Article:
(Part 1)The “tango,” (a ballroom dance of Latin American origin) has always been performed by couples. That no more and no number less than a duo (two) could effectively showcase the intricacies (sophistication, difficulty) of the dance, leaves those of us who will never master the dance with the strong belief that the tango might not be an undertaking for the weak and feebleminded. The well-known saying: “it takes two to tango” could have gotten started as nothing less than a suggestion – that anyone attempting to tango alone on the dance-floor had allowed himself to be fooled into thinking that the hard-work that the tango demands of two people, working vigorously together, could be done as easily and as successfully, by one person. And that might be why that simple but straightforward statement to the foolish – “not to tangle with the tango all by oneself,” has taken on a life of its own. It would go on to become a household word, meddling in the affairs of millions who find nothing better to do than to go about believing that they are bigger than what they really are. “It takes two to tango” did not stop at that point: It took on a life of its own, smashing its way into other cultures, focusing the attention of people all over the world, on the unexpected things that other people did – or didn’t do – in matters that involved almost everything other than dance!Soon, film, television, poetry and drama, began idealizing (celebrating, making special) that simple, short and snappy maxim or saying: “it takes two….” In the process, the media often targeted and exposed the ubiquitous (found everywhere) “I am the man” braggart, telling himself and others that he was stronger or more important than his partner, and was able to carry his share of the work as well as his partner’s. Today, through song, the soundness and power of that expression has been put to music. People the world over now share that almost unrivaled ditty, (a short, simple song): “No Man Walks Alone.” Take a look:No man is an island,No man walks alone.Each man’s joy is joy to me,Each man grief is my own.We need one another:So I will defendEach man as my brother—Each man as my friend!Before moving on let’s step back a little and revisit the title-fight between Muhammad Ali and George Foreman in Zaire in the early to mid-1970s. It might teach a few lessons about how to avoid jumping into things with one’s mind made up ahead of things. George Foreman entered the ring that fateful day, full with all of the answers: Answers to questions he clearly had failed to ask himself; or answers to question that he had failed to ask someone else. Muhammad Ali was the underdog, and George Foreman was going to beat him to death. Forman did a good beating: But, it was himself he had beaten up. It was he who almost died – from the shame of unimaginable defeat. Foreman is a changed man today; thank God! But the question: “What if?” still remains.Share this:Click to share on Twitter (Opens in new window)Click to share on Facebook (Opens in new window)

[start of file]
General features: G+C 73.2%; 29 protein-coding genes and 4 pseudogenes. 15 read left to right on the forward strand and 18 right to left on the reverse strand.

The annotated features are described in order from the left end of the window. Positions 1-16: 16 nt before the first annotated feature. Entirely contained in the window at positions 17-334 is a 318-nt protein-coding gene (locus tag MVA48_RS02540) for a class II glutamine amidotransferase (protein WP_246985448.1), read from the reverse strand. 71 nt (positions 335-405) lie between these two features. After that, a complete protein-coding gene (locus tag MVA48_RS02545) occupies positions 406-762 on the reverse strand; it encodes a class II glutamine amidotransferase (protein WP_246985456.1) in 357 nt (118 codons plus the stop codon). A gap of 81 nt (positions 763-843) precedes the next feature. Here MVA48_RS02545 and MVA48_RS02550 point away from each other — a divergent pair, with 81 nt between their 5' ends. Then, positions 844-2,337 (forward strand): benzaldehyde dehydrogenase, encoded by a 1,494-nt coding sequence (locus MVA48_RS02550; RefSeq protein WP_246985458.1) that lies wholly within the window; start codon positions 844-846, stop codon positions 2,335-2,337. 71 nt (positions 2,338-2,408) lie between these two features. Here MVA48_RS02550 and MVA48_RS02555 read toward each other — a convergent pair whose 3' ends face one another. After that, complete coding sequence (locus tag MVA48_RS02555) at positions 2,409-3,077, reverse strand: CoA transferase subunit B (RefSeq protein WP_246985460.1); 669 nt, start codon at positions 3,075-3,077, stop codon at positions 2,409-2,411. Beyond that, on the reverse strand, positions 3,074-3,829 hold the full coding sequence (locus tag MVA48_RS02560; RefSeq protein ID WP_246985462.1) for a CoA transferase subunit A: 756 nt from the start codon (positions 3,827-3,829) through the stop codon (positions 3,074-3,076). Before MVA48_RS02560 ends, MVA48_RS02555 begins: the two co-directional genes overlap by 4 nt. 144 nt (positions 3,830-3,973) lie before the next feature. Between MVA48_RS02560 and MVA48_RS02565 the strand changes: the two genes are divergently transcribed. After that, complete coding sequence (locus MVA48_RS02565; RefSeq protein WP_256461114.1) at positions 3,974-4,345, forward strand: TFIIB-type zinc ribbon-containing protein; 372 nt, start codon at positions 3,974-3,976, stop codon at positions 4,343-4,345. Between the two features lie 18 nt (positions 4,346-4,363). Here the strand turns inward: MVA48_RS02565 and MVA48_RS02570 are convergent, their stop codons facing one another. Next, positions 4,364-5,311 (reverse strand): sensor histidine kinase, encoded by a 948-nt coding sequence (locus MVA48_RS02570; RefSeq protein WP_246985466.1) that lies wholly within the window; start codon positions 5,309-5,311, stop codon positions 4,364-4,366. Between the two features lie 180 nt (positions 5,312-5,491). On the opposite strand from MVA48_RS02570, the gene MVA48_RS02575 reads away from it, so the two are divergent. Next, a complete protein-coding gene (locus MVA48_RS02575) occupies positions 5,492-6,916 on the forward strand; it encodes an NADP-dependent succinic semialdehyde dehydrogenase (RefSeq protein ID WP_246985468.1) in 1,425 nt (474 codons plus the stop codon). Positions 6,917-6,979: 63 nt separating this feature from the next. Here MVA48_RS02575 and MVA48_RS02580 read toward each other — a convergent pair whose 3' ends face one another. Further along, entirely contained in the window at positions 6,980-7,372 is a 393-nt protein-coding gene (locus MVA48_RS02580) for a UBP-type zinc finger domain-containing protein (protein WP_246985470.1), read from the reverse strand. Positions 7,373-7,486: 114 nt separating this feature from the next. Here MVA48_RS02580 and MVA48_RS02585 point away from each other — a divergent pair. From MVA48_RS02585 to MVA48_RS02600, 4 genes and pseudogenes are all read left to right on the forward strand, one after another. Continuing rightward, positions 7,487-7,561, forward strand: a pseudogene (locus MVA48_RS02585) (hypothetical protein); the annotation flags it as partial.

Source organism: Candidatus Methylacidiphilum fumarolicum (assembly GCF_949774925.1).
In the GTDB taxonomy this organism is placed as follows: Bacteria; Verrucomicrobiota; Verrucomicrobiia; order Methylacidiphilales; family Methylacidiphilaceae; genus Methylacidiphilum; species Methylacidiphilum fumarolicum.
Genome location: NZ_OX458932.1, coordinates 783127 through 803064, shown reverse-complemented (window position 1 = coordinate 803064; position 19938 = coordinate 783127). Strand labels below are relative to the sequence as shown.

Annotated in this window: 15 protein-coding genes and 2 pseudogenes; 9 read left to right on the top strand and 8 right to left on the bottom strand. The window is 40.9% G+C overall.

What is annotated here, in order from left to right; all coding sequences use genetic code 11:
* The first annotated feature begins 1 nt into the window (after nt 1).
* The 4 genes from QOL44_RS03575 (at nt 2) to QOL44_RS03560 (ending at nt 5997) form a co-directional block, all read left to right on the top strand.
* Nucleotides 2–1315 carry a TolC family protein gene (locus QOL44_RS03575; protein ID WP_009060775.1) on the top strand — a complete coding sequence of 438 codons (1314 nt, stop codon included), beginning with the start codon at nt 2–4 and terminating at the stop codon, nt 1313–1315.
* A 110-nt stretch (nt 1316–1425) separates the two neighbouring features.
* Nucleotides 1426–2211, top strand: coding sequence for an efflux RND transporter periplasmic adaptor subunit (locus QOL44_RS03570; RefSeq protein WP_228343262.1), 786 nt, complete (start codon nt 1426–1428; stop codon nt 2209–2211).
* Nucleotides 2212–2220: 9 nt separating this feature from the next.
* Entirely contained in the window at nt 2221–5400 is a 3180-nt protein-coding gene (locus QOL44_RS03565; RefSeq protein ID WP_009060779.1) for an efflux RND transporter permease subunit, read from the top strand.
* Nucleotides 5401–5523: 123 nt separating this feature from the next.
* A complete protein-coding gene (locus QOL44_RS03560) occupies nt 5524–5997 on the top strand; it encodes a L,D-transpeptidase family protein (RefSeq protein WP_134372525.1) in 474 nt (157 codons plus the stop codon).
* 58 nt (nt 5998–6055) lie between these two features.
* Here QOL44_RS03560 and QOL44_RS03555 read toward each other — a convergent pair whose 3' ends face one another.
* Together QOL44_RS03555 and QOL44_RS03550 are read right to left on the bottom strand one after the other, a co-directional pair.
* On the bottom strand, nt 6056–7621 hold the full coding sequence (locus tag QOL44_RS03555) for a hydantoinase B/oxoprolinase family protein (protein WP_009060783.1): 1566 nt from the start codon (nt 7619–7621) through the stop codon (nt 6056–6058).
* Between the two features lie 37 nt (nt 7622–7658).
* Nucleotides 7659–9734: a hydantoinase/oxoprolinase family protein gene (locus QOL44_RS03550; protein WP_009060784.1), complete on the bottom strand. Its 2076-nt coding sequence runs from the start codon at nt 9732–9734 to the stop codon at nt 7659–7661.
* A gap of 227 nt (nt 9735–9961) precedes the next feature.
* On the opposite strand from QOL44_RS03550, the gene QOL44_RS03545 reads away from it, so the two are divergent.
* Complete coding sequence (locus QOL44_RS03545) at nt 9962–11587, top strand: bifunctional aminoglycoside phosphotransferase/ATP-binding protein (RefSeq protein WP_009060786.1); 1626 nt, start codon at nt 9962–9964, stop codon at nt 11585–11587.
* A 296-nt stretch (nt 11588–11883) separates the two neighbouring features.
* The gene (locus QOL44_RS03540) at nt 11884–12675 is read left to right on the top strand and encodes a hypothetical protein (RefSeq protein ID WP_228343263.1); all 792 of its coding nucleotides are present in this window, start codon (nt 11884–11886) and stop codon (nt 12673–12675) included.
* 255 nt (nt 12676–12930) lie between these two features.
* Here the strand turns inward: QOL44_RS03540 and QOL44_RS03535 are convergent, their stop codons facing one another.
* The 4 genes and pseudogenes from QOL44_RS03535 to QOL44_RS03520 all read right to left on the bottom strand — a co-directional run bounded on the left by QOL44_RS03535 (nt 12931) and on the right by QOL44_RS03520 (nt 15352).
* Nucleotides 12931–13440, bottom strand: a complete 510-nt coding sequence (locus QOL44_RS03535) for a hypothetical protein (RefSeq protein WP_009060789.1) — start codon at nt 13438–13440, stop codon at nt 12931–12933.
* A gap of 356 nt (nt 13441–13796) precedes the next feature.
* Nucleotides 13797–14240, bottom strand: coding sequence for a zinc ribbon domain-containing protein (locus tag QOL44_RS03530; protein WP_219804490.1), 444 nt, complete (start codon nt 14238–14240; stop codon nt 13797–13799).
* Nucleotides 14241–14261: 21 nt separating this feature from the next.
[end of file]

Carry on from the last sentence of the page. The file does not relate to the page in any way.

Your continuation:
Sometimes, bosses/managers aren’t the best mentors. Perhaps you don’t click on a personal level. Maybe he or she seems far too busy to take on the extra work of doling out guidance and support. Or it could be that you’re craving the perspective of someone outside your company. Luckily, there are plenty of other people who you can reach out to for career advice, and often they can be found in unexpected places. Maybe it’s a former boss you’ve reconnected with, someone who has found success in a different industry, or a family friend who happens to have unique insight into your goals. Here are five steps to establishing a mentorship in a less-than-obvious way.1. Be really clear on what you want to accomplish.Knowing exactly what you’re looking for guidance on will undoubtedly help you figure out what kind of person can realistically serve as your mentor, as well as give you the ability to clearly explain why you want a one in the first place. You don’t have to have every little detail of your ideal career trajectory figured out, but it’s important to have a basic roadmap of where you are, where you want to go, and the steps you think you need to take along the way to get there. Knowing this about yourself will allow you to think outside the box about who your potential mentor could be while still having some direction in what you’re looking for.[Related: 5 Things To Do With Your Mentor That Don’t Include Coffee]2. Use your network.Of course, you should definitely scour your professional network for potential mentors. Check out your connections and see if you can connect with anyone organically. Beyond that, you should also be utilizing your social network. Maybe you have a friend who works in your industry and they happen to know someone who could give you the kind of help you’re looking for. Don’t count out familial connections, either. If you’re a new grad, maybe your parents’ friends know someone who you could reach out to. There’s no one who is off-limits.3. Look in other departments. So maybe your manager or the head of your team isn’t your ideal mentor, but it’s possible that someone else in your company is. Don’t be afraid to reach out to a senior person in a different department or job function, since many key career skills are translatable from one job function to another, like management, leadership, and negotiation skills.[Related: 4 Reasons You Need A Professional Mentor]4. Reach out to past employers. It’s possible that a former boss could be the perfect mentor. This is also a great way to keep up relationships within your industry, especially if your previous company is a competitor of your current one. Clearly, you refrain from sharing trade-secrets with the competition. Just to be safe, keep the conversations focused on tactile career advice.[Related: 3 Easy Ways to Make Sense of Conflicting Career Advice]5. Have an open mind. A mentor doesn’t necessarily have to work in same industry. As previously mentioned, many important job skills are transferrable, and having an outsider’s perspective on what you do and where you are in your career could be just what you need. While it’s not completely necessary, ideally they would be in an analogous industry, for example journalism and public relations, medicine and public health, or nutrition and food service. That way, they can offer fresh inspiration that’s still relevant to your area of interest. TELL US: Are you a mentor? How do you prefer to start a relationship with a potential mentee?